A homeschool organization sent me their bylaws to look over. They had two conflicting statements about offering compensation or benefits to their board members, especially the officers (the officers of a nonprofit organization are President/Chair, VP, Secretary and Treasurer).

Article 4 Section 1 Board members shall receive no compensation (other than reasonable expenses) for their service on the Board.”

Article 5 Section 4 Officers of the Board are eligible for benefits such as discounts, retreats and/or priority registration as well as other meeting expenses deemed reasonable by majority vote.

So which is it? Are officers allowed compensation/benefits or not? Tuition discounts are taxable compensation according to the IRS (unless they are “insignificant“).

Also the benefits are approved by a “majority vote.” Majority of whom? The board? This organization has no voting members except the board. And a nonprofit board cannot vote themselves benefits because that is a conflict of interest and private benefit which is forbidden by the IRS (if excessive).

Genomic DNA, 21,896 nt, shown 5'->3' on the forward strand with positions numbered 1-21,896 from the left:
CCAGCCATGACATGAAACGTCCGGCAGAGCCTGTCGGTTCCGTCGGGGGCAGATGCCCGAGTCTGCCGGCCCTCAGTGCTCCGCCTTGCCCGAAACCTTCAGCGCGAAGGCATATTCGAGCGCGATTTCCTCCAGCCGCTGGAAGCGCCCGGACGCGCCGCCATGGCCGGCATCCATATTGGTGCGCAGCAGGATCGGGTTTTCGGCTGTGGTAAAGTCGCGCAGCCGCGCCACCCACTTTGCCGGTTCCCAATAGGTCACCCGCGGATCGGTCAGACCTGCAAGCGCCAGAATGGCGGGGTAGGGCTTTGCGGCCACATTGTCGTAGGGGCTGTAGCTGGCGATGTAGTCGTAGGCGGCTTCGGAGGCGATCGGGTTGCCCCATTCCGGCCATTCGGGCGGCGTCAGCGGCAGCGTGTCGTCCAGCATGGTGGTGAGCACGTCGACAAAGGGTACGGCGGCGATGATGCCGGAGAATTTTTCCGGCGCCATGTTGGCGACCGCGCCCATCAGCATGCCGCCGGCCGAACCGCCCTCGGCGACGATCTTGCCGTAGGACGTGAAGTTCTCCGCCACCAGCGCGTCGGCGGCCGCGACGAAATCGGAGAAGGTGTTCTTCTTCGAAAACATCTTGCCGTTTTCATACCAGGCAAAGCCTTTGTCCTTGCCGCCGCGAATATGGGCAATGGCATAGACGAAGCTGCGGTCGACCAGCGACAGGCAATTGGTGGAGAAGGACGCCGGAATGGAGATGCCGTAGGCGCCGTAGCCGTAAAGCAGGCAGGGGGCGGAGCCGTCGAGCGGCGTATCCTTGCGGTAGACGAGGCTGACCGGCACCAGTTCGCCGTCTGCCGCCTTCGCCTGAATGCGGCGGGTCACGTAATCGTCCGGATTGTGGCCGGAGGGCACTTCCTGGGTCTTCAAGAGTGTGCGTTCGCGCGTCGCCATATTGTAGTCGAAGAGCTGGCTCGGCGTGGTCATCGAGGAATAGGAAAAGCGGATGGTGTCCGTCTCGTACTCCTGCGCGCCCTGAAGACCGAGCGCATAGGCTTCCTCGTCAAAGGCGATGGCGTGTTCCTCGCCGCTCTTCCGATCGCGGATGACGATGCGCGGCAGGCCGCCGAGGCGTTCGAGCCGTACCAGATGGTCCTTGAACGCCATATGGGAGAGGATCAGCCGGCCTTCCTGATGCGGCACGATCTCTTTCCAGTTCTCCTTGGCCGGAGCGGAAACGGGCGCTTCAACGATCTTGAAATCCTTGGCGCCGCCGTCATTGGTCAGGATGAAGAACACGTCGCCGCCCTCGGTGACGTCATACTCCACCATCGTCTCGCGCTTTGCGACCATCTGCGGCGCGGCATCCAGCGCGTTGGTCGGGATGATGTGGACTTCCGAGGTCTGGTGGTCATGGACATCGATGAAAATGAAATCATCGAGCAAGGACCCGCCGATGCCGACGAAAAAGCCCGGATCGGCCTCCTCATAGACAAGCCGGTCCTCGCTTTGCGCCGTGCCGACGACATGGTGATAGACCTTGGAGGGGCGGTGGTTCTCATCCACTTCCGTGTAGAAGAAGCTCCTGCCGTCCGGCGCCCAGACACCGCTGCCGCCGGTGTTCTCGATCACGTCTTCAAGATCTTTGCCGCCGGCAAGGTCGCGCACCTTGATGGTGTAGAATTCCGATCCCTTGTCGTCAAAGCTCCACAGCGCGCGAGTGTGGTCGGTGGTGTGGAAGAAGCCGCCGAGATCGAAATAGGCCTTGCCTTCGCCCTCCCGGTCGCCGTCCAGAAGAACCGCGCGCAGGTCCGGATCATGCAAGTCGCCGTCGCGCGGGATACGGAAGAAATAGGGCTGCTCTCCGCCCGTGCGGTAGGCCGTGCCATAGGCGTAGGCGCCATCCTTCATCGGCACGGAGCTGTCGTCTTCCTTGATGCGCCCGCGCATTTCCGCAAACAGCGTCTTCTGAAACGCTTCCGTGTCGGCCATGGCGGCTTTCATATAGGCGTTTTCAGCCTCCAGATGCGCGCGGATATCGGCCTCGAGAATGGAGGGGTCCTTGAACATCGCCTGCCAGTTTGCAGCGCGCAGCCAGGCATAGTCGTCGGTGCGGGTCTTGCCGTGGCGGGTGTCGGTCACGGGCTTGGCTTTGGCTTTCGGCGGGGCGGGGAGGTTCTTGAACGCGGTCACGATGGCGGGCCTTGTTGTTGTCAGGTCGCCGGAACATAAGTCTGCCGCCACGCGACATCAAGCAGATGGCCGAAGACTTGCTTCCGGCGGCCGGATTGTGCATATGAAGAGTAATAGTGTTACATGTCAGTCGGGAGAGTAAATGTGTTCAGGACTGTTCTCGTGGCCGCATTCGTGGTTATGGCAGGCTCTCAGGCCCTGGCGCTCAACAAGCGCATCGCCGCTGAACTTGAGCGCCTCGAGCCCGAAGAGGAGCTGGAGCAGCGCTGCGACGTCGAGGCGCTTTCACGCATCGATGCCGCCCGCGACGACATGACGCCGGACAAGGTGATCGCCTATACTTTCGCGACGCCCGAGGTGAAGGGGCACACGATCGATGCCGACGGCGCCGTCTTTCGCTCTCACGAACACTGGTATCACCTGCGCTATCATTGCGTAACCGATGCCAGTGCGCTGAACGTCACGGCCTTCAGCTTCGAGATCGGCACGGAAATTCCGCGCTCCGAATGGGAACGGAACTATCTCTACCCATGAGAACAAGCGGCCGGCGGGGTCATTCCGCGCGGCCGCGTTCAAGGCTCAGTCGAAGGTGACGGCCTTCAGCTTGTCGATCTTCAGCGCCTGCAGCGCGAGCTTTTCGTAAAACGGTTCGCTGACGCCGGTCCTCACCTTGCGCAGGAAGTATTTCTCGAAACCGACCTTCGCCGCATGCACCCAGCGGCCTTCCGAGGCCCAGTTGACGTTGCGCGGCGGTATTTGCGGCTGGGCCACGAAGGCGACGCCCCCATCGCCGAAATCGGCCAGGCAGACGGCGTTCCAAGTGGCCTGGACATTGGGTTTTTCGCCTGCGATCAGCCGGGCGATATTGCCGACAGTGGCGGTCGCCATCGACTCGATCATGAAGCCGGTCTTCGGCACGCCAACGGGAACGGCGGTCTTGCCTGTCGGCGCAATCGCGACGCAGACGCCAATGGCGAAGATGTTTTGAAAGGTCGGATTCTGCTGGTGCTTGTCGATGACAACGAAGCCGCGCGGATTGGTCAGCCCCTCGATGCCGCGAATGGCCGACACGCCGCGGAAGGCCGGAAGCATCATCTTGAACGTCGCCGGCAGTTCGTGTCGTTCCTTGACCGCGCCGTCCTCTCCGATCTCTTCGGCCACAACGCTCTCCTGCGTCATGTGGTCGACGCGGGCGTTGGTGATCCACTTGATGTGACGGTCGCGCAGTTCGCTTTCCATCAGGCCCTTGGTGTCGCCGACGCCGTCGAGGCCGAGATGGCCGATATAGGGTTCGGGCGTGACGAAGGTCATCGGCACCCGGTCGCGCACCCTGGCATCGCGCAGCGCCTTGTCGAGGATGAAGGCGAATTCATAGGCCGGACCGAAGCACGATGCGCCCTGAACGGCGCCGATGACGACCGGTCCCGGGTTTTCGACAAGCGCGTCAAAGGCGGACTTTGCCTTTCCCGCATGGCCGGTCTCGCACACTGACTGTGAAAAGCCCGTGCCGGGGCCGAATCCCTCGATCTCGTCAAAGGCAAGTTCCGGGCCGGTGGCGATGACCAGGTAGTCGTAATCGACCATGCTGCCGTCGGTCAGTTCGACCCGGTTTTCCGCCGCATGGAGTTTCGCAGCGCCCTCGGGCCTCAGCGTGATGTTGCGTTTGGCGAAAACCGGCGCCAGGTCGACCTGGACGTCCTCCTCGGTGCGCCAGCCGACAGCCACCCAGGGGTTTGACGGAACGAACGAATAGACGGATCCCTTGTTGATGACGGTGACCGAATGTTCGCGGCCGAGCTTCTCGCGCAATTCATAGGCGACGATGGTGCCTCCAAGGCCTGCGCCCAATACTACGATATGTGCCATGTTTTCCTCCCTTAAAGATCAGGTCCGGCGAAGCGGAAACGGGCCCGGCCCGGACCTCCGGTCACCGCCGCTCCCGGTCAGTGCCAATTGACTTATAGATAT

I understand the desire to thank hard-working board officers, but be careful that it doesn’t become taxable income or a conflict or interest or worse private inurement which is forbidden by the IRS for 501(c)(3) organizations.

Here’s what I recommend:
1. Change the wording of Article 5 Section 4 to read Officers of the Board are eligible for  benefits (such as insignificant discounts, training (retreats and conferences) and/or priority registration) deemed reasonable, but not significant enough to be taxable income, by majority vote of the non-officers of the board or recommended by an independent committee.

and then